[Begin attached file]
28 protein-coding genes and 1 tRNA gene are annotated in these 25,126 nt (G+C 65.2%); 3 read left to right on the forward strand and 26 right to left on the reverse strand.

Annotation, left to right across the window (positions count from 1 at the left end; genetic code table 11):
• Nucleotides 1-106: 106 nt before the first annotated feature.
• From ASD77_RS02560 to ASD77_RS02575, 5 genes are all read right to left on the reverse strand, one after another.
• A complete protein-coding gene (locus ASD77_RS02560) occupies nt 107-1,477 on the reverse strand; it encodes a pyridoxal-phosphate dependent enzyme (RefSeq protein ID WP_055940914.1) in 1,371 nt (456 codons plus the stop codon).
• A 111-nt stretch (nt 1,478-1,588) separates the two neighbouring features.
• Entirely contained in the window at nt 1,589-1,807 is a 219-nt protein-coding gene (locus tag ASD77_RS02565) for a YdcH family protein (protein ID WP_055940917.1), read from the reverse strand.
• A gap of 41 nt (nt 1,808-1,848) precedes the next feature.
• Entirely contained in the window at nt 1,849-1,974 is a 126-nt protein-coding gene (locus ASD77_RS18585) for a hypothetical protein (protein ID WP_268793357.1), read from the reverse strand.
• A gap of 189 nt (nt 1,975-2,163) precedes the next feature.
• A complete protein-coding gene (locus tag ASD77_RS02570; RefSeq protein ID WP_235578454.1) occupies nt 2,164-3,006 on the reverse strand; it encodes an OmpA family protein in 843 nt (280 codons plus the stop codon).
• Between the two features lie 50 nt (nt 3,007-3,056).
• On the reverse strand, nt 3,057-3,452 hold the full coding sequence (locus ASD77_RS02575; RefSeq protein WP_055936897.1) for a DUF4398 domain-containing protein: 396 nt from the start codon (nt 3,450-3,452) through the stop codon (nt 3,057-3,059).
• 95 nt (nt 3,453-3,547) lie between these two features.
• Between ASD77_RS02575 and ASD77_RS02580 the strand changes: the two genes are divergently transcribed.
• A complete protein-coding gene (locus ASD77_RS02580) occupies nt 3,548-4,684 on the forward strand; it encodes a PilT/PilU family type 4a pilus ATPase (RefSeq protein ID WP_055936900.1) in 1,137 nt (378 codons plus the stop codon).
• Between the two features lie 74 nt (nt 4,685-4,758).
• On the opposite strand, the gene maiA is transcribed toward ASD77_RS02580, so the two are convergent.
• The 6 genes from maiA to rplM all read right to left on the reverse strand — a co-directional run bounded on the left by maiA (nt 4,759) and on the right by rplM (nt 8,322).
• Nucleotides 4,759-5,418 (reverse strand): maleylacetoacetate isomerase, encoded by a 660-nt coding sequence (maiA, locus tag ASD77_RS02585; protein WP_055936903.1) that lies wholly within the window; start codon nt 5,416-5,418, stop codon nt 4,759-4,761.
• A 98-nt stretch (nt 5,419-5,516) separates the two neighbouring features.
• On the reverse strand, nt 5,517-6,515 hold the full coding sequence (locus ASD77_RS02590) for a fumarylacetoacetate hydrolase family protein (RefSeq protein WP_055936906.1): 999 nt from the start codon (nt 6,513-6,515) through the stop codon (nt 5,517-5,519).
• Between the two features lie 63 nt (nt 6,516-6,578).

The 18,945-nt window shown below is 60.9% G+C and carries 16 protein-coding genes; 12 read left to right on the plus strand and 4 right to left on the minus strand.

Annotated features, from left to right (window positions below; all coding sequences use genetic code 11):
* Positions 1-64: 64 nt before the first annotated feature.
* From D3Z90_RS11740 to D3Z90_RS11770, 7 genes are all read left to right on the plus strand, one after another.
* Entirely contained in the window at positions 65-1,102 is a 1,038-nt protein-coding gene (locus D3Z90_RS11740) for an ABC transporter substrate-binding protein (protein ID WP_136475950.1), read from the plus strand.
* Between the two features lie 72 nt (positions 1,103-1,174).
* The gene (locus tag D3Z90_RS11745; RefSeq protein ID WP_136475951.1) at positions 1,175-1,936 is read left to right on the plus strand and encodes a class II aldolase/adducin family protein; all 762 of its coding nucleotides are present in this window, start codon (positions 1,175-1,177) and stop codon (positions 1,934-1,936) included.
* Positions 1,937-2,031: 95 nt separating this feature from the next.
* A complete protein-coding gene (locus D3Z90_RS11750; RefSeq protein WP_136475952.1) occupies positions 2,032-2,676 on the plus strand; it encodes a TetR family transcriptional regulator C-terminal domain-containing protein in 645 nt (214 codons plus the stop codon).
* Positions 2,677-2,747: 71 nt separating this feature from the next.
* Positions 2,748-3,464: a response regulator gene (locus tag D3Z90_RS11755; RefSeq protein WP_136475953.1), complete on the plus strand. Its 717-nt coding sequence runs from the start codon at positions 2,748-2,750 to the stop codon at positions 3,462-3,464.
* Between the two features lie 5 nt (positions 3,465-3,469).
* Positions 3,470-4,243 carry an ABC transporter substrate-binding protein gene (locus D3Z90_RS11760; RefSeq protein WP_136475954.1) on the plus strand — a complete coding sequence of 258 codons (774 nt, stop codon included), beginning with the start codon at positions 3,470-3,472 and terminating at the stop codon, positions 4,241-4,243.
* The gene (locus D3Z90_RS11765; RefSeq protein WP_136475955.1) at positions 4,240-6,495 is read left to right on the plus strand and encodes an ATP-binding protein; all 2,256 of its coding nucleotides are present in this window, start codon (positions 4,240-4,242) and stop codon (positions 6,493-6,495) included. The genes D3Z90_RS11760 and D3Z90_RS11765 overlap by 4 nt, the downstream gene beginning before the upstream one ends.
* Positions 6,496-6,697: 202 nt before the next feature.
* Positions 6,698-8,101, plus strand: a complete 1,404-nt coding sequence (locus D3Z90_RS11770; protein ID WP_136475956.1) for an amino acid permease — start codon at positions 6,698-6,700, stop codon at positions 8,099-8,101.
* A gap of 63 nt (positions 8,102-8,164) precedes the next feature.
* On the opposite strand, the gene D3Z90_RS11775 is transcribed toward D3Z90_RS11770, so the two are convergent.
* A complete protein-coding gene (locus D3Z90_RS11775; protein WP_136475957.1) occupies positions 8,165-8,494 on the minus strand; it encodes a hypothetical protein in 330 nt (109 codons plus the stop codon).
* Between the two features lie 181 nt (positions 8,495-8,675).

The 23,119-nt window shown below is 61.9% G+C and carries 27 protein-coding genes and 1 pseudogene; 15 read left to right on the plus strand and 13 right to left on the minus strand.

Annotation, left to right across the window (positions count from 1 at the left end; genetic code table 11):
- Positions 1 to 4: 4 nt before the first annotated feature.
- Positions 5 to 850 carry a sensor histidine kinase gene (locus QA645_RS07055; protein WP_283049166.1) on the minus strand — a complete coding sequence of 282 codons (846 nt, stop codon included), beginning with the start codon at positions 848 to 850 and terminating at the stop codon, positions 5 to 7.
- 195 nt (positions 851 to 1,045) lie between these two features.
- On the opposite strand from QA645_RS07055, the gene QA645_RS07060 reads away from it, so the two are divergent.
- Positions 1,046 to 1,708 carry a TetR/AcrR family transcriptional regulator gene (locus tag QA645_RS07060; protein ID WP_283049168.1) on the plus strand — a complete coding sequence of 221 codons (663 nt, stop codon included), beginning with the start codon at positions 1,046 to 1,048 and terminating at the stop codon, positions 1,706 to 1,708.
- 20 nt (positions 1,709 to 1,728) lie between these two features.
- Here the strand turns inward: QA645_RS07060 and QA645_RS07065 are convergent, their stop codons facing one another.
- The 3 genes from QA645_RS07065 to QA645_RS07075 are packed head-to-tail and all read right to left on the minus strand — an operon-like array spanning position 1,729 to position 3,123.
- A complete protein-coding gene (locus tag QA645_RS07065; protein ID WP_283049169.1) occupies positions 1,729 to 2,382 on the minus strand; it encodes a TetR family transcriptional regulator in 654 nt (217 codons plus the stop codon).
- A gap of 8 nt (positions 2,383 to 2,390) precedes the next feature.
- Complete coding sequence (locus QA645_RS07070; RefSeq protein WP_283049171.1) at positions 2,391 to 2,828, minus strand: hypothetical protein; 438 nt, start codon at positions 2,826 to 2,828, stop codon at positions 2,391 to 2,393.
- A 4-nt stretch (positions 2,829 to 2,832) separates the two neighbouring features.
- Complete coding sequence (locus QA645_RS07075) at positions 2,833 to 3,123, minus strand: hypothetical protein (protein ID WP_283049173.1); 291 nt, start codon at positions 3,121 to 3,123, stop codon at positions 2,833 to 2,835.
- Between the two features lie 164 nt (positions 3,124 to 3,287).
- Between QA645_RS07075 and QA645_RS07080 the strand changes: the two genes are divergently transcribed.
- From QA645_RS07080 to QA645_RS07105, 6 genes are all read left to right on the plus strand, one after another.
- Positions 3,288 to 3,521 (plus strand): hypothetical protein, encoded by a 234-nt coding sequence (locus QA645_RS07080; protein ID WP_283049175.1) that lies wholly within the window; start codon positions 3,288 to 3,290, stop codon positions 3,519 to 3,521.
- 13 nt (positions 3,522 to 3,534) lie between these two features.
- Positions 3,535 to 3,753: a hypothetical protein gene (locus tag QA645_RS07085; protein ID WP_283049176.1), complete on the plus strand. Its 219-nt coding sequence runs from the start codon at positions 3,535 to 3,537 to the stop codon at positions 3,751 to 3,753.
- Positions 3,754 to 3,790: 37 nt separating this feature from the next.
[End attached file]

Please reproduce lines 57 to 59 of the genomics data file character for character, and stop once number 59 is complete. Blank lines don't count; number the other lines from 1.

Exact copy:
- A 4-nt stretch (positions 2,829 to 2,832) separates the two neighbouring features.
- Complete coding sequence (locus QA645_RS07075) at positions 2,833 to 3,123, minus strand: hypothetical protein (protein ID WP_283049173.1); 291 nt, start codon at positions 3,121 to 3,123, stop codon at positions 2,833 to 2,835.
- Between the two features lie 164 nt (positions 3,124 to 3,287).